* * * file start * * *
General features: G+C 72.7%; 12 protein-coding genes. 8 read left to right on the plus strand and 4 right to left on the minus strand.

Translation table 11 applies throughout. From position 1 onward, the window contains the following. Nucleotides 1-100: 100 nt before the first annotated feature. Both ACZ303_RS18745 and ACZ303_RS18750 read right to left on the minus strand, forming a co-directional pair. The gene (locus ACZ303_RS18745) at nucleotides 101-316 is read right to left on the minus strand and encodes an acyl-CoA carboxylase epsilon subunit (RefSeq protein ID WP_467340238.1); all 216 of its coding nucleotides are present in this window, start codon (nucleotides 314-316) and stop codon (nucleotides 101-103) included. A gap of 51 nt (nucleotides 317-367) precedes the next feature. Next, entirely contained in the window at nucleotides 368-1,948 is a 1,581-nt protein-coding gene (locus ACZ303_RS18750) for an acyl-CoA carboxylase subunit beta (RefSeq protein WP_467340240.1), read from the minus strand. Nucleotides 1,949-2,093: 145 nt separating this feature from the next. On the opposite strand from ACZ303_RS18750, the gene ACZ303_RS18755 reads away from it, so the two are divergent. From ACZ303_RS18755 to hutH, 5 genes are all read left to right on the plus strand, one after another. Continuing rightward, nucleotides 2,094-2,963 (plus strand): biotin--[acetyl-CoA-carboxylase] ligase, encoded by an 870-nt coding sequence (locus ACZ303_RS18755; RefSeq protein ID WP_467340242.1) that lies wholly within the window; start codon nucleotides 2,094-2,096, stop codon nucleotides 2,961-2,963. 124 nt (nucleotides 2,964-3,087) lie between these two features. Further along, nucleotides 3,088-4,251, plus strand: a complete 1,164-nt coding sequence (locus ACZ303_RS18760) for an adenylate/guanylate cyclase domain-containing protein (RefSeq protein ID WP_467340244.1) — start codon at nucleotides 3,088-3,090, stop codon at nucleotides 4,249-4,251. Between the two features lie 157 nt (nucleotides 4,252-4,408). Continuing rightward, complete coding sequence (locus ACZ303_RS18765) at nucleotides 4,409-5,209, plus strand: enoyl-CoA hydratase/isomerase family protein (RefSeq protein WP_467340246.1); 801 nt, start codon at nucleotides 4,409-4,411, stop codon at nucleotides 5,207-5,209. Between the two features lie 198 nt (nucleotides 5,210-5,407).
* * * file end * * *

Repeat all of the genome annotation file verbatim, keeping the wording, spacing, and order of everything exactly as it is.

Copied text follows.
General features: G+C 72.7%; 12 protein-coding genes. 8 read left to right on the plus strand and 4 right to left on the minus strand.

Translation table 11 applies throughout. From position 1 onward, the window contains the following. Nucleotides 1-100: 100 nt before the first annotated feature. Both ACZ303_RS18745 and ACZ303_RS18750 read right to left on the minus strand, forming a co-directional pair. The gene (locus ACZ303_RS18745) at nucleotides 101-316 is read right to left on the minus strand and encodes an acyl-CoA carboxylase epsilon subunit (RefSeq protein ID WP_467340238.1); all 216 of its coding nucleotides are present in this window, start codon (nucleotides 314-316) and stop codon (nucleotides 101-103) included. A gap of 51 nt (nucleotides 317-367) precedes the next feature. Next, entirely contained in the window at nucleotides 368-1,948 is a 1,581-nt protein-coding gene (locus ACZ303_RS18750) for an acyl-CoA carboxylase subunit beta (RefSeq protein WP_467340240.1), read from the minus strand. Nucleotides 1,949-2,093: 145 nt separating this feature from the next. On the opposite strand from ACZ303_RS18750, the gene ACZ303_RS18755 reads away from it, so the two are divergent. From ACZ303_RS18755 to hutH, 5 genes are all read left to right on the plus strand, one after another. Continuing rightward, nucleotides 2,094-2,963 (plus strand): biotin--[acetyl-CoA-carboxylase] ligase, encoded by an 870-nt coding sequence (locus ACZ303_RS18755; RefSeq protein ID WP_467340242.1) that lies wholly within the window; start codon nucleotides 2,094-2,096, stop codon nucleotides 2,961-2,963. 124 nt (nucleotides 2,964-3,087) lie between these two features. Further along, nucleotides 3,088-4,251, plus strand: a complete 1,164-nt coding sequence (locus ACZ303_RS18760) for an adenylate/guanylate cyclase domain-containing protein (RefSeq protein ID WP_467340244.1) — start codon at nucleotides 3,088-3,090, stop codon at nucleotides 4,249-4,251. Between the two features lie 157 nt (nucleotides 4,252-4,408). Continuing rightward, complete coding sequence (locus ACZ303_RS18765) at nucleotides 4,409-5,209, plus strand: enoyl-CoA hydratase/isomerase family protein (RefSeq protein WP_467340246.1); 801 nt, start codon at nucleotides 4,409-4,411, stop codon at nucleotides 5,207-5,209. Between the two features lie 198 nt (nucleotides 5,210-5,407).